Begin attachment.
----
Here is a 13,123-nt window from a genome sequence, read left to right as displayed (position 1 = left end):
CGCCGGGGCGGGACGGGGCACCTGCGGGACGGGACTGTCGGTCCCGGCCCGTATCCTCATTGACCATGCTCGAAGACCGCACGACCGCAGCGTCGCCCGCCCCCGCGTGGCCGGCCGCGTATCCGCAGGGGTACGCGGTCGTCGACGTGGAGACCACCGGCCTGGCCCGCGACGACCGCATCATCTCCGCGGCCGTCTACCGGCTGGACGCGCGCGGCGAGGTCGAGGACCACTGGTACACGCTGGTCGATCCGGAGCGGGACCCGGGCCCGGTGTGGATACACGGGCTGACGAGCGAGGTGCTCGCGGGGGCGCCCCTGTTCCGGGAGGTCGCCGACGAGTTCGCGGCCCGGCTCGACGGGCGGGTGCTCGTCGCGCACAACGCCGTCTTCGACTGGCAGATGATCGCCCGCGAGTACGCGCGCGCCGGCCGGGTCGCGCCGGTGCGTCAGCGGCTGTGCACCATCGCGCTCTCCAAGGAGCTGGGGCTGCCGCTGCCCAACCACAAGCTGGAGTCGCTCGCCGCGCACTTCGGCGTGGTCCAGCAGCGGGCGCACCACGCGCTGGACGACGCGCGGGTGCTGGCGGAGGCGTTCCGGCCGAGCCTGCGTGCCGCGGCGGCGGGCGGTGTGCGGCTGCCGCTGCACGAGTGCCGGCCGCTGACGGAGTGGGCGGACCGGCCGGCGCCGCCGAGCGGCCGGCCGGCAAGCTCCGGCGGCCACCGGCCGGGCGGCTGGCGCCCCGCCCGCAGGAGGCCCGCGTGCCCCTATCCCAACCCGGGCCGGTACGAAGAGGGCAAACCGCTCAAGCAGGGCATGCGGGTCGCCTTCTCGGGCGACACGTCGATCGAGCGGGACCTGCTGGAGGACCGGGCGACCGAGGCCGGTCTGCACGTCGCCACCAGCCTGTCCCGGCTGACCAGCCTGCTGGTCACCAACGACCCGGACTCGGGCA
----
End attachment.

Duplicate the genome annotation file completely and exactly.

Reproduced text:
Here is a 13,123-nt window from a genome sequence, read left to right as displayed (position 1 = left end):
CGCCGGGGCGGGACGGGGCACCTGCGGGACGGGACTGTCGGTCCCGGCCCGTATCCTCATTGACCATGCTCGAAGACCGCACGACCGCAGCGTCGCCCGCCCCCGCGTGGCCGGCCGCGTATCCGCAGGGGTACGCGGTCGTCGACGTGGAGACCACCGGCCTGGCCCGCGACGACCGCATCATCTCCGCGGCCGTCTACCGGCTGGACGCGCGCGGCGAGGTCGAGGACCACTGGTACACGCTGGTCGATCCGGAGCGGGACCCGGGCCCGGTGTGGATACACGGGCTGACGAGCGAGGTGCTCGCGGGGGCGCCCCTGTTCCGGGAGGTCGCCGACGAGTTCGCGGCCCGGCTCGACGGGCGGGTGCTCGTCGCGCACAACGCCGTCTTCGACTGGCAGATGATCGCCCGCGAGTACGCGCGCGCCGGCCGGGTCGCGCCGGTGCGTCAGCGGCTGTGCACCATCGCGCTCTCCAAGGAGCTGGGGCTGCCGCTGCCCAACCACAAGCTGGAGTCGCTCGCCGCGCACTTCGGCGTGGTCCAGCAGCGGGCGCACCACGCGCTGGACGACGCGCGGGTGCTGGCGGAGGCGTTCCGGCCGAGCCTGCGTGCCGCGGCGGCGGGCGGTGTGCGGCTGCCGCTGCACGAGTGCCGGCCGCTGACGGAGTGGGCGGACCGGCCGGCGCCGCCGAGCGGCCGGCCGGCAAGCTCCGGCGGCCACCGGCCGGGCGGCTGGCGCCCCGCCCGCAGGAGGCCCGCGTGCCCCTATCCCAACCCGGGCCGGTACGAAGAGGGCAAACCGCTCAAGCAGGGCATGCGGGTCGCCTTCTCGGGCGACACGTCGATCGAGCGGGACCTGCTGGAGGACCGGGCGACCGAGGCCGGTCTGCACGTCGCCACCAGCCTGTCCCGGCTGACCAGCCTGCTGGTCACCAACGACCCGGACTCGGGCA